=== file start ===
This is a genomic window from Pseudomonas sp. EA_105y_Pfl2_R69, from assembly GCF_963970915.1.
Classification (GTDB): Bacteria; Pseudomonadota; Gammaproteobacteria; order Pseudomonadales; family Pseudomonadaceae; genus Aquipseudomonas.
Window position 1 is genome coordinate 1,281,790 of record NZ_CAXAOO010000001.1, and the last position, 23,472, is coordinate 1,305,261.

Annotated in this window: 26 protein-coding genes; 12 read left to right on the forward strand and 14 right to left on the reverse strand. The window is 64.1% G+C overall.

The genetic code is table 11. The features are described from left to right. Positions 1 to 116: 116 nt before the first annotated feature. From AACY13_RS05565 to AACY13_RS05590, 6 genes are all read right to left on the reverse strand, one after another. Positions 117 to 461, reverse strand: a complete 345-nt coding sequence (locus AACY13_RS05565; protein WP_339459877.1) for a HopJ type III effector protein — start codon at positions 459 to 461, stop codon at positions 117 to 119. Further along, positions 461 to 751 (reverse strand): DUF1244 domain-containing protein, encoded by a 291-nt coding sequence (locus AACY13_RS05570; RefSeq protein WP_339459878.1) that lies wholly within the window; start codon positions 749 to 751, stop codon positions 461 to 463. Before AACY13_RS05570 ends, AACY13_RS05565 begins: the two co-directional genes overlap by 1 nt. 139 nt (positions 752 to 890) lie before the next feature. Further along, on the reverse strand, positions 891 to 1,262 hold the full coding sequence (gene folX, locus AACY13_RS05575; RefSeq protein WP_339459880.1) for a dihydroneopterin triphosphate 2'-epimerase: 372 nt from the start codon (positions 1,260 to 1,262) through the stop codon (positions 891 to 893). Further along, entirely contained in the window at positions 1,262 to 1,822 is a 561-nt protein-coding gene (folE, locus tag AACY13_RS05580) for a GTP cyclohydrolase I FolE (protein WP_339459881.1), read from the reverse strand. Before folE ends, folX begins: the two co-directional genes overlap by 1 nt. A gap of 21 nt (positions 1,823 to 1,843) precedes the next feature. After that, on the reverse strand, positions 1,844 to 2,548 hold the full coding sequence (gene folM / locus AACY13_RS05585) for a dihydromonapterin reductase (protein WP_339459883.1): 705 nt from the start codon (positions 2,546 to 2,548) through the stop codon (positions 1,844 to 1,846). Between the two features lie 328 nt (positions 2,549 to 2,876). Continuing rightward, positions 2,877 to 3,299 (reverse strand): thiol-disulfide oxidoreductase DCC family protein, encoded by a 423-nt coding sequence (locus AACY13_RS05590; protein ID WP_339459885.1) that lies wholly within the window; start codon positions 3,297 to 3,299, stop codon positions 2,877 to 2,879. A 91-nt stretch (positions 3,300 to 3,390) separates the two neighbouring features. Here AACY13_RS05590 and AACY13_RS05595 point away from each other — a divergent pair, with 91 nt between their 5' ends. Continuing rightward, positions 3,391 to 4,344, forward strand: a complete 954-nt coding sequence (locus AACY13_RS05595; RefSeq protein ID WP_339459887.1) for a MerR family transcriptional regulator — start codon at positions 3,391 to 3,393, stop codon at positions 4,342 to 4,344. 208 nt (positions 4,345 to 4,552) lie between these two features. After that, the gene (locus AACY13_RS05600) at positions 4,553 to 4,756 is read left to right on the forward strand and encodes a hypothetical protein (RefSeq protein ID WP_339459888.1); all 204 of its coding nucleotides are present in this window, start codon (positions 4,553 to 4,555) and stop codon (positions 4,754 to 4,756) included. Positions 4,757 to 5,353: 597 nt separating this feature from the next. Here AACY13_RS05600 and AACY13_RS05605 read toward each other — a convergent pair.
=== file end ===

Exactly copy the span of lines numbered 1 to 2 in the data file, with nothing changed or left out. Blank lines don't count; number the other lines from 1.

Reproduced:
This is a genomic window from Pseudomonas sp. EA_105y_Pfl2_R69, from assembly GCF_963970915.1.
Classification (GTDB): Bacteria; Pseudomonadota; Gammaproteobacteria; order Pseudomonadales; family Pseudomonadaceae; genus Aquipseudomonas.